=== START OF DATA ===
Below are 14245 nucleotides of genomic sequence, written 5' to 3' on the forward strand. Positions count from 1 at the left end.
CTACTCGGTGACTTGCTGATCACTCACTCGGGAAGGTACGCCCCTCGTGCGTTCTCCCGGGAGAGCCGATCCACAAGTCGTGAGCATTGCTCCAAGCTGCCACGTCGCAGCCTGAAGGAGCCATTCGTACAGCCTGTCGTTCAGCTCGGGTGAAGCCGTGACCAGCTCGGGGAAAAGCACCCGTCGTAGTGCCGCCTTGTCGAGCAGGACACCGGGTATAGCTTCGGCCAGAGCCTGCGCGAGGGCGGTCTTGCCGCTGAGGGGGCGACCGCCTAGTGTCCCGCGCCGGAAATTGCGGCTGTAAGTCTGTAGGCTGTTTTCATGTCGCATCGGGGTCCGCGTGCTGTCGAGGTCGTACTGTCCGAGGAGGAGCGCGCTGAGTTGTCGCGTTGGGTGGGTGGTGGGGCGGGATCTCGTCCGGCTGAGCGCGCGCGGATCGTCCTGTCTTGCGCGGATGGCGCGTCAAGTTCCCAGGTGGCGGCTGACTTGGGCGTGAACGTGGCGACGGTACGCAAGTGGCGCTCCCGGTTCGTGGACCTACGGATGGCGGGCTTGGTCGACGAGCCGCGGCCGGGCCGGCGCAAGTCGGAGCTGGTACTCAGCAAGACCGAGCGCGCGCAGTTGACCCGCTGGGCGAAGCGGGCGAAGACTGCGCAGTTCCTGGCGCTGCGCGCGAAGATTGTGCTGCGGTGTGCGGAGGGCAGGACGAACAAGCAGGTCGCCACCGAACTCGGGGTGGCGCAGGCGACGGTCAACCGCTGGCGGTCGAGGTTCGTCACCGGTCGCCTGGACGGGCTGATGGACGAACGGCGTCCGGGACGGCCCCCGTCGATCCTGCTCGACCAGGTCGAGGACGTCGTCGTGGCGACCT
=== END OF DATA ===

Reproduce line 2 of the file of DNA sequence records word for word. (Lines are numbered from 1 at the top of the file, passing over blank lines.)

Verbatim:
CTACTCGGTGACTTGCTGATCACTCACTCGGGAAGGTACGCCCCTCGTGCGTTCTCCCGGGAGAGCCGATCCACAAGTCGTGAGCATTGCTCCAAGCTGCCACGTCGCAGCCTGAAGGAGCCATTCGTACAGCCTGTCGTTCAGCTCGGGTGAAGCCGTGACCAGCTCGGGGAAAAGCACCCGTCGTAGTGCCGCCTTGTCGAGCAGGACACCGGGTATAGCTTCGGCCAGAGCCTGCGCGAGGGCGGTCTTGCCGCTGAGGGGGCGACCGCCTAGTGTCCCGCGCCGGAAATTGCGGCTGTAAGTCTGTAGGCTGTTTTCATGTCGCATCGGGGTCCGCGTGCTGTCGAGGTCGTACTGTCCGAGGAGGAGCGCGCTGAGTTGTCGCGTTGGGTGGGTGGTGGGGCGGGATCTCGTCCGGCTGAGCGCGCGCGGATCGTCCTGTCTTGCGCGGATGGCGCGTCAAGTTCCCAGGTGGCGGCTGACTTGGGCGTGAACGTGGCGACGGTACGCAAGTGGCGCTCCCGGTTCGTGGACCTACGGATGGCGGGCTTGGTCGACGAGCCGCGGCCGGGCCGGCGCAAGTCGGAGCTGGTACTCAGCAAGACCGAGCGCGCGCAGTTGACCCGCTGGGCGAAGCGGGCGAAGACTGCGCAGTTCCTGGCGCTGCGCGCGAAGATTGTGCTGCGGTGTGCGGAGGGCAGGACGAACAAGCAGGTCGCCACCGAACTCGGGGTGGCGCAGGCGACGGTCAACCGCTGGCGGTCGAGGTTCGTCACCGGTCGCCTGGACGGGCTGATGGACGAACGGCGTCCGGGACGGCCCCCGTCGATCCTGCTCGACCAGGTCGAGGACGTCGTCGTGGCGACCT